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February 1, 1980

Inflicted Burns in Children— Forensic Recognition and Resolution

JAMA. 1980;243(5):433. doi:10.1001/jama.1980.03300310021014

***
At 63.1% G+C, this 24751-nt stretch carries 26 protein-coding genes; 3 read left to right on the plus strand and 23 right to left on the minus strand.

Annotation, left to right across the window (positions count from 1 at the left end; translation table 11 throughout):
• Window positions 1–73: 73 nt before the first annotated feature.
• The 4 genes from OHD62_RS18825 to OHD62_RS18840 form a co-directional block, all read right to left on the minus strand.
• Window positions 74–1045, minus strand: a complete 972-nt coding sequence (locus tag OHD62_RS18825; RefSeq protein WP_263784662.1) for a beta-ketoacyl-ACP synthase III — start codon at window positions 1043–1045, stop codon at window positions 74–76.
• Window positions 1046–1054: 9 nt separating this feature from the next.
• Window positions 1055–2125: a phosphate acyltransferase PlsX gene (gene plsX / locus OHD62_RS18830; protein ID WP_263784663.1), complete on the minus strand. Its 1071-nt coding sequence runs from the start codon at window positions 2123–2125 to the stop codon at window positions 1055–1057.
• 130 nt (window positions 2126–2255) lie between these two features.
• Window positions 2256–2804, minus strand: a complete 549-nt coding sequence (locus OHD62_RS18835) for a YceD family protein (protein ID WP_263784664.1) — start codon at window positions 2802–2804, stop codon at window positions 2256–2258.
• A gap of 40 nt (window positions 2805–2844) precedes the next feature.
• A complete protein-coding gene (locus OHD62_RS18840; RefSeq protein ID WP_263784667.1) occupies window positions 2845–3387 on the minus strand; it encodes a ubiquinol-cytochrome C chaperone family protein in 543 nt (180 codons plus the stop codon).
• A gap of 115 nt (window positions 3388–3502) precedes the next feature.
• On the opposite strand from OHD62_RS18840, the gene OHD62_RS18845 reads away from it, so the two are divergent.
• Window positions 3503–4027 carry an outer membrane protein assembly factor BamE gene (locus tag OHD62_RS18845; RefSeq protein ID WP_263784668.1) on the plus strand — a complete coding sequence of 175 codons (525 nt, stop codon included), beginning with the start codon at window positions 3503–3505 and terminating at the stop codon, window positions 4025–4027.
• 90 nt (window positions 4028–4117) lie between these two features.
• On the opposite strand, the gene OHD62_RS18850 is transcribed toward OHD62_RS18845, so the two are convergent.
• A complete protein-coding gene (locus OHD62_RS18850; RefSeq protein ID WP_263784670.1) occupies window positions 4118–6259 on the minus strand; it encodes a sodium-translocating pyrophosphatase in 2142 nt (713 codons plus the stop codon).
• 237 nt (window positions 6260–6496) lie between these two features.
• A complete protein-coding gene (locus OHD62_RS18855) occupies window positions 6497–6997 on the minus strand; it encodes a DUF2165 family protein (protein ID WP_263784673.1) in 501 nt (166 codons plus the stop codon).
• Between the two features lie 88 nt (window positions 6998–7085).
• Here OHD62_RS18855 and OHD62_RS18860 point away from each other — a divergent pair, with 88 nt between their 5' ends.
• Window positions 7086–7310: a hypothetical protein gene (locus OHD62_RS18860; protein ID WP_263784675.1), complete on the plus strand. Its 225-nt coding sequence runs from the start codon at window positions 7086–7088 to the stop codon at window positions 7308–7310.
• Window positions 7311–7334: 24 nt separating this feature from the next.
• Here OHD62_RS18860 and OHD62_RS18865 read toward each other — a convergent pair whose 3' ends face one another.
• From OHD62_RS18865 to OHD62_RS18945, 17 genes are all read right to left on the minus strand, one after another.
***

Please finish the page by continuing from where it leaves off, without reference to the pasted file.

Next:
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To the Editor.—  The discovery by Hight et al (242:517, 1979), that 9% of the children treated at the Children's Hospital of Michigan had burns caused through felonious human assault, is no surprise to those physicians trained in forensic medicine. Our problem is to convince people in pediatric hospitals that the cases of children who die in their burn centers should be reported to the local forensic authorities and that formal medicolegal investigations be initiated.The fact is that the burned child is often denied his civil rights by those in charge of pediatric burn units. Their excuses include (1) the need for local in-house autopsy for proper surveillance of infection, (2) the loss of parental accord with the treating physician from the calling of the police authority into the case, (3) the lack of interest by hospital medical authorities because of the nihilistic view that even with an investigation nothing